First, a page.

For hundreds of years we’ve been told that we shouldn’t judge others. From sage philosophers, religious manuscripts, through to business leaders have been advising us that we should reconsider when the opportunity to judge arises.

We have been offered wide and varied reasons from; we’re not perfect ourselves, it’s dis-respectful, do unto others, we may not be seeing the goodness in others, to it throws psychic darts into the heart of another. None of these are wrong but they can be hard to connect with and sustain over time, otherwise we all would have stopped doing it.

In its simplest form there are two types of judgement, the negative when we make harsh or negative judgments about an individual and positive judgement about others, how we like them, how they are smart, how they are talented and how they are a good leader. Both can cause problems in decision making and relationships.

The problem with judgement is that you tend exclude pieces of information when you judge. The moment the label goes on you paint a picture about an individual which is not totally true. The person you really like does have the odd annoying traits, the person who’s domineering does have a gentle side (even if only small), the person who is brilliantly talented doesn’t know everything, so you tend to limit and screen out some elements when judging.

Ok, so we get most if it right, that’s good enough and yes they have other traits that are different but so what, on the whole we have the picture and our perception is right. Well here’s the two main problems with judging others and how it impacts you. Let’s start with the nice one first:

The Judgement of “You’re a Great Person”

You’ve no doubt been taught to find the positive traits in others and I totally agree with that. The problem with following that advice comes when defining someone in a totally positive manner we can overlook or be blindsided by some of their less attractive traits. When judging someone in an overly positive light you are likely to; over value their advice, over estimate their positive traits; think highly of everything that they say and do. This overly positive judgement is influenced by the fact that they are just like you (which is the reason you like them in the first place) – again no major crisis here, however, you’re leaving yourself open to being surprised when “that great person” demonstrates their humanness and does something unexpected. The problem is your positive perception can set up unrealistic expectations. We see this a lot in teams with group think.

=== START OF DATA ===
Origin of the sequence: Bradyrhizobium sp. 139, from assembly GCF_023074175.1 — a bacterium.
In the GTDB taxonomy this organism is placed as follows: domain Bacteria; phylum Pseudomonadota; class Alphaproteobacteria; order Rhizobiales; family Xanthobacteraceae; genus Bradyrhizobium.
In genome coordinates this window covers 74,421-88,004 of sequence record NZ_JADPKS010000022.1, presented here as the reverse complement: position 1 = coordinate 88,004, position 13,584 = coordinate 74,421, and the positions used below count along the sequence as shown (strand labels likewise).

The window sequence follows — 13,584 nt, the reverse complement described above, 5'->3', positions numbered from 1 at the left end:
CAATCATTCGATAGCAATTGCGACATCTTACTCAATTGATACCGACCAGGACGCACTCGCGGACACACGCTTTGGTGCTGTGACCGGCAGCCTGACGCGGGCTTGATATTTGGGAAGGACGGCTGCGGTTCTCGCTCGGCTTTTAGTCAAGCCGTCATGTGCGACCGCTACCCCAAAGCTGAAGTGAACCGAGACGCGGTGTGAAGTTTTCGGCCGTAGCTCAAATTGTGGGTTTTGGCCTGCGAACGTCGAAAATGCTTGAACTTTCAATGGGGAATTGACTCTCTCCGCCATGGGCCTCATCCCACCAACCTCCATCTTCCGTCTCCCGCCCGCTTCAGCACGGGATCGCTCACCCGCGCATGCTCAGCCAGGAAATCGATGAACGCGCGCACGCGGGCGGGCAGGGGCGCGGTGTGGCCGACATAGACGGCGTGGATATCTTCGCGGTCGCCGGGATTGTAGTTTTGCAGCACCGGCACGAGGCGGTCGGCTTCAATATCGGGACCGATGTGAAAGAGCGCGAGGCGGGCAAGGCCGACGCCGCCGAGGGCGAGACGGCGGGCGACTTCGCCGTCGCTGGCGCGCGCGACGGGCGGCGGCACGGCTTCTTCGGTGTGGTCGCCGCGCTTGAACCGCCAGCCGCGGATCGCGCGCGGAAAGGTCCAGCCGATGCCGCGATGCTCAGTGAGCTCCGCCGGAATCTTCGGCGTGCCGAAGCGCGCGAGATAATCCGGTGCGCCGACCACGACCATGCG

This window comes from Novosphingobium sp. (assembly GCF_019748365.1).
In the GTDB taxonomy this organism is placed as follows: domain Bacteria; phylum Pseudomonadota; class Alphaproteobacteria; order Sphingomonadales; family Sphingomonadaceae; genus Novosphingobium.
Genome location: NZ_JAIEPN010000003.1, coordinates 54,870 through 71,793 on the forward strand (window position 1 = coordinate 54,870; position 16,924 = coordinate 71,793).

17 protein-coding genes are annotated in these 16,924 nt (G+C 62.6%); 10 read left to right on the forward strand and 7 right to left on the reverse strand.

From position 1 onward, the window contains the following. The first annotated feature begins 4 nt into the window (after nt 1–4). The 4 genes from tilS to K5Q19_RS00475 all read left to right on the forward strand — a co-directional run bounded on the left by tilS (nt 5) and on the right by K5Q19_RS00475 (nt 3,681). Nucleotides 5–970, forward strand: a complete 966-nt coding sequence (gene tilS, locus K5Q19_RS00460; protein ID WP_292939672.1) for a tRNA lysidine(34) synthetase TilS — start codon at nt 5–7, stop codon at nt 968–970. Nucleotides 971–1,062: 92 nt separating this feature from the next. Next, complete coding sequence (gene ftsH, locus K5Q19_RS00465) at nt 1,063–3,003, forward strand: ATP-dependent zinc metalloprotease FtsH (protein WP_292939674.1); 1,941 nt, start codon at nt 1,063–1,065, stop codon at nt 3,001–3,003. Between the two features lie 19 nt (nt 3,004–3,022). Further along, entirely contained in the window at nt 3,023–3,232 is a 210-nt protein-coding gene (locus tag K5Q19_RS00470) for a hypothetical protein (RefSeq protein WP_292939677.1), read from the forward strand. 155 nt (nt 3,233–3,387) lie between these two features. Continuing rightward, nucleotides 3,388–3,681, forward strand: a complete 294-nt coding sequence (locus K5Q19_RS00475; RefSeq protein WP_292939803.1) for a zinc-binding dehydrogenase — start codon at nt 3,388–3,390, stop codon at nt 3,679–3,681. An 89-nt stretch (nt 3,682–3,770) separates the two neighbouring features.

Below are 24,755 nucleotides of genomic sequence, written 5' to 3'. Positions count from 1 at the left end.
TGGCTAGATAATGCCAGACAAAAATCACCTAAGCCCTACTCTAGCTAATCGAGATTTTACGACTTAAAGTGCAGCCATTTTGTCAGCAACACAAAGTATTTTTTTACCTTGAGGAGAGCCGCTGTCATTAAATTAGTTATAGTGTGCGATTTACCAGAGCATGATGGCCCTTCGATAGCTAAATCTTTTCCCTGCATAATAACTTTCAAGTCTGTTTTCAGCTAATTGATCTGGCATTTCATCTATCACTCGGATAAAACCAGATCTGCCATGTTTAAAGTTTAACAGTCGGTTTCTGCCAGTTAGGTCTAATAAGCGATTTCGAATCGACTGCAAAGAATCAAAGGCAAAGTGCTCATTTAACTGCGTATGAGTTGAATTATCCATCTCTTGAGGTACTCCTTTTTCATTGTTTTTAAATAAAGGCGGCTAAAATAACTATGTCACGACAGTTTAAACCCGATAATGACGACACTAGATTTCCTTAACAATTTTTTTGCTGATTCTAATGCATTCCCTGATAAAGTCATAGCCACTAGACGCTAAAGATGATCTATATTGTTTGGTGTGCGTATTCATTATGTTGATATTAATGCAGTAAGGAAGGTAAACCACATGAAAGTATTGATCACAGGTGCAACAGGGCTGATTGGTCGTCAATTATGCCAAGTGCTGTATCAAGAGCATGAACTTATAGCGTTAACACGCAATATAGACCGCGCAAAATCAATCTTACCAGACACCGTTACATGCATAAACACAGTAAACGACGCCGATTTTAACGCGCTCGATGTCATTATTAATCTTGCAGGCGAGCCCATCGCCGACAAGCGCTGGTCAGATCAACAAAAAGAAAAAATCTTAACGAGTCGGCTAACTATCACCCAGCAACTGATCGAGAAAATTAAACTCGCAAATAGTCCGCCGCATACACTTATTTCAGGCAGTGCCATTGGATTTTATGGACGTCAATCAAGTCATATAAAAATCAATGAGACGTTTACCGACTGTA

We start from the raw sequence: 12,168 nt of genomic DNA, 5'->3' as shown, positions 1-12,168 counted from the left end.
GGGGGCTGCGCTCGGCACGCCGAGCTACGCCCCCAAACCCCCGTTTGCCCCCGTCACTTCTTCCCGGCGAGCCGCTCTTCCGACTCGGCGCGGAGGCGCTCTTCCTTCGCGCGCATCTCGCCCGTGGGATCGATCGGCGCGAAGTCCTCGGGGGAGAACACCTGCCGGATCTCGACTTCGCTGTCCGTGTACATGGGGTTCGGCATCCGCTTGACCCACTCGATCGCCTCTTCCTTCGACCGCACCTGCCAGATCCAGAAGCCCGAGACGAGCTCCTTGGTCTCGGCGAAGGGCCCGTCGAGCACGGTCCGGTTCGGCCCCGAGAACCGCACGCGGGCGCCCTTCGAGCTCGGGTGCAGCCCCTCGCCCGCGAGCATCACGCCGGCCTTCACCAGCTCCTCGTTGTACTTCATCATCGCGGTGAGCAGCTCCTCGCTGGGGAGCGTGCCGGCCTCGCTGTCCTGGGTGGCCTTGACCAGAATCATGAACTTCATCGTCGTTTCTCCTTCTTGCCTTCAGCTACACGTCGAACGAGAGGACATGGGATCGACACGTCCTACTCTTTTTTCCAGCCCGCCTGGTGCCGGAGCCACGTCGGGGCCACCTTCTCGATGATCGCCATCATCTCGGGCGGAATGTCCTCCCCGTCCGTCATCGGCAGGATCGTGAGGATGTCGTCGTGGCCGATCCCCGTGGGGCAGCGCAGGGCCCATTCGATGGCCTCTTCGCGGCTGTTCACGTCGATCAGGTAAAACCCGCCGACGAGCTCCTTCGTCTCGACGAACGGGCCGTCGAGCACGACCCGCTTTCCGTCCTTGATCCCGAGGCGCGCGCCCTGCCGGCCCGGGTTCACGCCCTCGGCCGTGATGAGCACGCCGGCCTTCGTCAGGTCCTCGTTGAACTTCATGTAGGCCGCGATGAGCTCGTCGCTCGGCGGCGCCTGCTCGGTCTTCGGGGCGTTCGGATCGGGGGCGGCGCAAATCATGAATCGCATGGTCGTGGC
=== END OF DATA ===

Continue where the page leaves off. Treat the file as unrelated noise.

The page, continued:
The Judgement of “You’re Not a Person I Like or Get on With”

There is no doubt that we have personality clashes with individuals, its natural. The challenge is how we respond to that. In most cases we can be too quick to assign a negative label to an individual. Let’s face it, they are not totally ‘broken’. There are elements of their nature that are positive and worthy of praise, but labeling them with a wide brush of judgement paints over any positive elements. The problem with judging someone as a fool is that YOU lose. If you’re thinking here comes the team fool, you’re unlikely to listen to them. They could have next week’s lottery numbers but you’re already switched off because you’ve judged them as the fool. Thinking a fool doesn’t have good insights, limits your perceptions, actions and relationships. Probably not a big deal for the unknowing fool, but, again you lose.

There is no doubt that you will like and dislike people, yet looking through a single lens of judgement you are missing some of their humanness and their gifts – no problem for them but future opportunities for you are missed.

It can be very easy to fall into the trap of judging others but I ask “at what cost to you?”

Here’s an exercise for you try. Think of someone that you don’t like and don’t get on with. Now find one redeeming feature about that individual, one trait that you do admire – just one. How, now does that change your perception and possible relationship with that person?

Anyone brave enough to try?

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